The FUD Factor: How to Persuade Customers to Buy
Ray Smilor, President, Beyster Institute for Entrepreneurial Employee Ownership
Ralph Waldo Emerson, the great 19th-century American writer, has led many an entrepreneur astray with his famous saying: "If you build a better mousetrap, the world will beat a path to your door." Therein lies many a disillusioned entrepreneur and failed company. Entrepreneurs who sit and wait for the customers to come to them wind up sitting and waiting while the world passes them by. The only entrepreneurs who succeed are those who beat a path to the world.
Smart entrepreneurs know something about human psychology and appreciate the hesitation that customers can feel when dealing with a new company or considering the purchase of an innovative product or service. Consequently, to help customers understand the benefits of their products or services, entrepreneurs must first learn and respect the customers' state of mind. If they do, they can take an approach to dealing with customers that is neither technical nor fancy. It just works!
Successful entrepreneurs utilize FUD to their advantage. FUD—F, U, D—stands for Fear, Uncertainty and Doubt. Most customers tend to have a high degree of FUD when considering whether to do business with a new or emerging company about which they may know little or nothing. The more innovative and costly the product or service, and the less well-known the entrepreneur or the company, the higher the degree of FUD in the customer's mind.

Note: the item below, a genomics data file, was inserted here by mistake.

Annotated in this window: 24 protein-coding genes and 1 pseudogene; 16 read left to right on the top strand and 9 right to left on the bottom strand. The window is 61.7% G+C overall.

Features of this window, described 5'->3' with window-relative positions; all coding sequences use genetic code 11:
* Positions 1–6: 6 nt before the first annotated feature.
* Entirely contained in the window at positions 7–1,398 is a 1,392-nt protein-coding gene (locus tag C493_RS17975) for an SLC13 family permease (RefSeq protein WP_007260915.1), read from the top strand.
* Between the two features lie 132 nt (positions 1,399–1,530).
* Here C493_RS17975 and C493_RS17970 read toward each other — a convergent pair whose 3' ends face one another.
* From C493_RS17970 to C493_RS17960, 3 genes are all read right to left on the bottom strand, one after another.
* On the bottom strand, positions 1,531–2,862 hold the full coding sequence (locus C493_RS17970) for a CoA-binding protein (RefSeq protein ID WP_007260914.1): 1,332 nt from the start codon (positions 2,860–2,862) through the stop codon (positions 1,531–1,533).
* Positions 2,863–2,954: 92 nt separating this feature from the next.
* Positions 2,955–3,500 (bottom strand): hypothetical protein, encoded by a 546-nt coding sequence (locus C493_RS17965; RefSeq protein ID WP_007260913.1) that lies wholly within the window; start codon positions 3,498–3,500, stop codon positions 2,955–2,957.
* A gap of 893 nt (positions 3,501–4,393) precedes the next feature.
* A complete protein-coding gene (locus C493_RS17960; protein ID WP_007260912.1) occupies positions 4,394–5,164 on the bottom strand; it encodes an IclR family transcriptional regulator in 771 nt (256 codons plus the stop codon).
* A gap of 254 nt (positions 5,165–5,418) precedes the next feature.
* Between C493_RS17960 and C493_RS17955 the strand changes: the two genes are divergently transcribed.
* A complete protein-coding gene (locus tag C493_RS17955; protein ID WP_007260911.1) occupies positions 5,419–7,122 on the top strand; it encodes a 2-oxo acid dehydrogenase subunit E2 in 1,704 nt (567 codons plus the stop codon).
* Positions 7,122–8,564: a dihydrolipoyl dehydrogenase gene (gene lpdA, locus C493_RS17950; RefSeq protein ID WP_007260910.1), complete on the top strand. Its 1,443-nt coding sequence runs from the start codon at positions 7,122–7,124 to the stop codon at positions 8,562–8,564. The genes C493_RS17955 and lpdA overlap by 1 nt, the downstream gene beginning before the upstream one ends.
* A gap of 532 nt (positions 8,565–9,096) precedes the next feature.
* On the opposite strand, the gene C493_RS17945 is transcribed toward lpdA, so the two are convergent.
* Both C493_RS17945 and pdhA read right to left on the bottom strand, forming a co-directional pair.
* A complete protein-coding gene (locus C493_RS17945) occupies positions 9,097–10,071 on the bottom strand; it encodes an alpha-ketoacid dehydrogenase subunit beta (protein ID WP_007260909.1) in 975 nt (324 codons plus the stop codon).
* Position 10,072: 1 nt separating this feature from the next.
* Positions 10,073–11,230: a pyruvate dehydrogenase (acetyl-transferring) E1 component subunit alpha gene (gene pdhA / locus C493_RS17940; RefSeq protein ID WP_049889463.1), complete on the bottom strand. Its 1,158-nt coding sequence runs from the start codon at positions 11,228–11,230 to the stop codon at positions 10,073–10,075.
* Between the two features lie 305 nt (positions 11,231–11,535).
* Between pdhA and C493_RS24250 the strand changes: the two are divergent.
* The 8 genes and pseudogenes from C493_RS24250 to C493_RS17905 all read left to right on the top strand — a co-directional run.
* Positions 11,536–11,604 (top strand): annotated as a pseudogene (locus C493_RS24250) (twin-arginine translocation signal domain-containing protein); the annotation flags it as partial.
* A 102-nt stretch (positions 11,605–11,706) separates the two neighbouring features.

Consequently, entrepreneurs face two choices. The first is to reduce FUD in the minds of customers. They do this in a variety of ways.
Do customers' homework for them. Research the company's needs to understand customers' issues and challenges even better than they do. Gain insights on such topics as the company's competition, competitive advantage and purchase-decision process before you talk with its representatives.
Justify the cost of the product or service, to the customer. This may require preparing a cost-benefit analysis and justifying the substitution cost of replacing what they are currently using with your product or service.
Encourage project teams. Try to get employees in the company to participate with you in defining the problem to be solved, clarifying needs, and testing the product or service. This can be critical in helping customers gain a sense of ownership in adopting the produce or service.
Stress the benefits of the product or service rather than its features—that is, how it helps the customer, rather than what it does. Show how the product or service meets a customer need or solves a problem, instead of describing how the product or service operates.
Provide support. Reinforce a purchase decision by providing guarantees, warranties and training.
Demonstrate. Actually show the product or service, to remove any questions that it actually does what you say it will do. The ability to prove a product, visualize a value and illustrate intangibles is a powerful way to reduce FUD.